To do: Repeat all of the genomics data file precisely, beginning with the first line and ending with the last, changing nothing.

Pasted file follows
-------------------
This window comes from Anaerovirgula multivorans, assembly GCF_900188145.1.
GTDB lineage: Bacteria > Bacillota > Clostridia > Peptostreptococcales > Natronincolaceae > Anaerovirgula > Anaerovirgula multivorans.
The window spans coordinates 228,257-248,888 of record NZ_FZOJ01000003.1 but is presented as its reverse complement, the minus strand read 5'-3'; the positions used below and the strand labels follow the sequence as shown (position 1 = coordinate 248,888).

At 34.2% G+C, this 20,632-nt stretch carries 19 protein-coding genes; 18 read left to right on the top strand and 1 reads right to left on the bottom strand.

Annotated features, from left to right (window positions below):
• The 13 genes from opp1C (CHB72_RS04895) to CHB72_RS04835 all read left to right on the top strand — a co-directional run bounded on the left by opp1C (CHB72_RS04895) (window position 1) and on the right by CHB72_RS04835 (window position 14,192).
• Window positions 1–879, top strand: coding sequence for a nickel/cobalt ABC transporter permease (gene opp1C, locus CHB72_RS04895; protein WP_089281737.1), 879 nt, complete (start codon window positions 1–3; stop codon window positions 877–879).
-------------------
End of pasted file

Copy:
This window comes from Anaerovirgula multivorans, assembly GCF_900188145.1.
GTDB lineage: Bacteria > Bacillota > Clostridia > Peptostreptococcales > Natronincolaceae > Anaerovirgula > Anaerovirgula multivorans.
The window spans coordinates 228,257-248,888 of record NZ_FZOJ01000003.1 but is presented as its reverse complement, the minus strand read 5'-3'; the positions used below and the strand labels follow the sequence as shown (position 1 = coordinate 248,888).

At 34.2% G+C, this 20,632-nt stretch carries 19 protein-coding genes; 18 read left to right on the top strand and 1 reads right to left on the bottom strand.

Annotated features, from left to right (window positions below):
• The 13 genes from opp1C (CHB72_RS04895) to CHB72_RS04835 all read left to right on the top strand — a co-directional run bounded on the left by opp1C (CHB72_RS04895) (window position 1) and on the right by CHB72_RS04835 (window position 14,192).
• Window positions 1–879, top strand: coding sequence for a nickel/cobalt ABC transporter permease (gene opp1C, locus CHB72_RS04895; protein WP_089281737.1), 879 nt, complete (start codon window positions 1–3; stop codon window positions 877–879).